For example, if the company is looking for excellent communication skills, add this skill to the skills section of your resume or add “communicated” as a verb in your job description. This practice shows the employer that you’ve read the job description with a meticulous eye and that you’ve personalized your application for that particular posting.

Further, review your resume multiple times — and even ask someone else to check it — to ensure there are no typos or grammatical errors and that you’re spelling every company name correctly.

Finally, if there are specific requirements about how to submit your application, be sure to follow them strictly to show you’re paying attention to the details. For example, some companies only want to receive PDF resumes; do not submit a Word document if you see this requirement.

Forage Resume Masterclass

Learn how to craft a resume that showcases the skills and experience recruiters are looking for.

Avg. Time: 5-6 hours

Skills you’ll build: Transferable skills, industry keywords, professional branding

In an Interview

Be an active listener to prove you’re paying attention to every detail the interviewer mentions. Don’t be afraid to ask clarifying questions about what they’ve said.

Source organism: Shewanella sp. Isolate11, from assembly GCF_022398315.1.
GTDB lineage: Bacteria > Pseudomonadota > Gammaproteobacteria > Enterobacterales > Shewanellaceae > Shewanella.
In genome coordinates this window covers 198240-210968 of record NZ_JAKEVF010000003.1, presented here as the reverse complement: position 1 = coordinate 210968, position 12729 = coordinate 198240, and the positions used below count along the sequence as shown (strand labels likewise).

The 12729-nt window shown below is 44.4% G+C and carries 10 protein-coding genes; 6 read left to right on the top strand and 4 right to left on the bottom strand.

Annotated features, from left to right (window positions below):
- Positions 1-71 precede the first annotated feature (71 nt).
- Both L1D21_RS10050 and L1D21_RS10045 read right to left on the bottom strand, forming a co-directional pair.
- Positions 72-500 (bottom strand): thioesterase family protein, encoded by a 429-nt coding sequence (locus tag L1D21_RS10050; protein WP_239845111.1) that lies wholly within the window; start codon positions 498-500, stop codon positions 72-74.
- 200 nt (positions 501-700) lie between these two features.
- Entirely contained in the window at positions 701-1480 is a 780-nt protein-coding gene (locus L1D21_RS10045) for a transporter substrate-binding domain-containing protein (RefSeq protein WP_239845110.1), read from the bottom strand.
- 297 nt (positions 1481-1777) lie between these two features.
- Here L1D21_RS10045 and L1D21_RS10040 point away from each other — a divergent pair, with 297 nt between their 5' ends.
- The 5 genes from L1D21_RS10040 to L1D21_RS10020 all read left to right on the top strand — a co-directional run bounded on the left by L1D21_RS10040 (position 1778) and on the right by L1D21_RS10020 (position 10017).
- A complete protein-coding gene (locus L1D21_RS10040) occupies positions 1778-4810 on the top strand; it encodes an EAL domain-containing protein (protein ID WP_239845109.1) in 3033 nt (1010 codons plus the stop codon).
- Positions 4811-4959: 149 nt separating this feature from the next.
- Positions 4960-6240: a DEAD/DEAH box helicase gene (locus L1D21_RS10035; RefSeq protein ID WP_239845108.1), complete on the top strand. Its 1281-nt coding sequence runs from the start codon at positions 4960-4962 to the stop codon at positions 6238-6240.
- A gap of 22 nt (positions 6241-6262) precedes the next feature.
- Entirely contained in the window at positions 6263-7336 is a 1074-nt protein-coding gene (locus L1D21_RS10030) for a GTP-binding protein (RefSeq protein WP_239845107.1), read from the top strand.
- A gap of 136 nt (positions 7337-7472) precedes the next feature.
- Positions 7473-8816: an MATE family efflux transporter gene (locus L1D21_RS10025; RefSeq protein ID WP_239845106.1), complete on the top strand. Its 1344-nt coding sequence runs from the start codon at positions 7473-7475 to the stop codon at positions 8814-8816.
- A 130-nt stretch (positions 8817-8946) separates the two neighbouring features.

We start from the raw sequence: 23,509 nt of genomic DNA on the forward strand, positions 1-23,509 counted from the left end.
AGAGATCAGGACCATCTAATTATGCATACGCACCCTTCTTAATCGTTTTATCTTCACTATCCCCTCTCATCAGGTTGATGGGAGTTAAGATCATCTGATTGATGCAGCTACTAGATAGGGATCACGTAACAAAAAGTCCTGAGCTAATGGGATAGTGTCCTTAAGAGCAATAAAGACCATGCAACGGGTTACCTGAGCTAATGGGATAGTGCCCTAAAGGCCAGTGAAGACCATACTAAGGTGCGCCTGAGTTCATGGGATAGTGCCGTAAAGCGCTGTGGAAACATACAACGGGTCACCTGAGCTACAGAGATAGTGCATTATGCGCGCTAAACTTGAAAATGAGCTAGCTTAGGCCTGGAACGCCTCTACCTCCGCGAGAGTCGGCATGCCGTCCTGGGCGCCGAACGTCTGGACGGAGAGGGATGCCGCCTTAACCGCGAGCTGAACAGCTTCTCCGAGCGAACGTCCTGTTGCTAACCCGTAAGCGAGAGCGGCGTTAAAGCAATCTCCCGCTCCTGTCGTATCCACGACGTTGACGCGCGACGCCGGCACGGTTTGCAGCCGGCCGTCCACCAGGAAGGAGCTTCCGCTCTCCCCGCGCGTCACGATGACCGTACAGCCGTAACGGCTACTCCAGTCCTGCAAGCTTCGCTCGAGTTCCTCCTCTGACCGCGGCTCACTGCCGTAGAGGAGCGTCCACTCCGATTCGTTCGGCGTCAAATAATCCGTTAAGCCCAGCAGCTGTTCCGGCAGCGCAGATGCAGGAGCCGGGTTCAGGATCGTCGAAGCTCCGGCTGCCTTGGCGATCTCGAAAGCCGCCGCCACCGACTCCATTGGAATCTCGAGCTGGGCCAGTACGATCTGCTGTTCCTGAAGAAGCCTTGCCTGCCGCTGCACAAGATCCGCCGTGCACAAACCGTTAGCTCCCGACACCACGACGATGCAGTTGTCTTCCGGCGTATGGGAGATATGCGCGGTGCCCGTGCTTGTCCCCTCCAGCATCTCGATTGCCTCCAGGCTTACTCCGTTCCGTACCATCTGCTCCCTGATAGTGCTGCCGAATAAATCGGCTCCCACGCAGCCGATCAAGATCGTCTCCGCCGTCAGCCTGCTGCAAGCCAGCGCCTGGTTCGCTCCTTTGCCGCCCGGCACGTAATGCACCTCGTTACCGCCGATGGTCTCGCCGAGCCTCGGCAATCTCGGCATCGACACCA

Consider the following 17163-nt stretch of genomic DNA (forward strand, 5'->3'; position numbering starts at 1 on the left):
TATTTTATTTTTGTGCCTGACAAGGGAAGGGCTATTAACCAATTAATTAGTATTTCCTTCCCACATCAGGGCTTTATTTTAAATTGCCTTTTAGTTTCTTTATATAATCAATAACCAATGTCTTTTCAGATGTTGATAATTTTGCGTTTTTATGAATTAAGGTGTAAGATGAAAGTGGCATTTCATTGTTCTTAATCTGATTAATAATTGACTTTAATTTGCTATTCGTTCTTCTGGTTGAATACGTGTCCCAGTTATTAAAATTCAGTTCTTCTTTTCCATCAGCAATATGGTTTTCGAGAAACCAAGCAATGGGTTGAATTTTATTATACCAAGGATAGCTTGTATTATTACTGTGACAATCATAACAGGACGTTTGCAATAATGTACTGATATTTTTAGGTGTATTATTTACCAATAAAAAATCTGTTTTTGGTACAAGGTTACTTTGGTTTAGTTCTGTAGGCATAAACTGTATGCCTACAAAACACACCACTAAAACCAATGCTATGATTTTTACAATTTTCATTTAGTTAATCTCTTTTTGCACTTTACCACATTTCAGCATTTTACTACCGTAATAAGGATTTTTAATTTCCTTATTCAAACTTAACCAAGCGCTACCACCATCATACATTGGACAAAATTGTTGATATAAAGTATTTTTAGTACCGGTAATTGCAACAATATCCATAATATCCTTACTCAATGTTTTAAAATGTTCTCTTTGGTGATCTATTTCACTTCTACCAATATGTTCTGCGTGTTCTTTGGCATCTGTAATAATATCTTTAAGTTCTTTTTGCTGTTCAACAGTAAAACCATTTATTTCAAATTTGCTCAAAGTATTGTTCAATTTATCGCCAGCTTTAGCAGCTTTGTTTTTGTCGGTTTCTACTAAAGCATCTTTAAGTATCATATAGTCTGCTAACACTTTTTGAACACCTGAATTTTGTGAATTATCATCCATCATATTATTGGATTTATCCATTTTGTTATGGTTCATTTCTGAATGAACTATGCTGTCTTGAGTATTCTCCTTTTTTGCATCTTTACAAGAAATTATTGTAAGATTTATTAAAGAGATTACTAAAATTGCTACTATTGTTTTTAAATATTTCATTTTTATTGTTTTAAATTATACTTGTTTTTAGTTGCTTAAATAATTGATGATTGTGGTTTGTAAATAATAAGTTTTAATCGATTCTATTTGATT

Attention to Detail Interview Questions

It’s common for interviewers to ask specific questions to get to the bottom of your work style. When answering these questions, flex your organizational, editing, diligence, and time management skills. Be specific about the processes you use to ensure your work is accurate and demonstrate how you work with others to get an error-free final product.

Don’t be afraid to mention the grammar tool you use to check your writing or the project management program you use to manage your workload. Talking about these processes helps paint a clear picture for the hiring manager of your work style.

Examples of these interview questions include:

  • Explain how you organize your daily workload.
  • Do you pay attention to the big picture or small details?
  • Describe a time when you made a mistake at work and how you went about correcting it.
  • What tools do you use to ensure that there are no mistakes in your work?
  • Describe a time when you noticed an error in a colleague’s work and how you navigated the situation.

In your follow-up email (which you should send within 24 hours of the interview), thank the interviewer and mention one small detail from the conversation. Your detail can be about the company’s benefits, for example, or something more personal you and the interviewer connected on. This detail adds a point of connection and can further clue them into your attentiveness.

>>MORE: How to Follow Up on a Job Interview in 2023 (With Example)

7 Ways to Improve Your Attention to Detail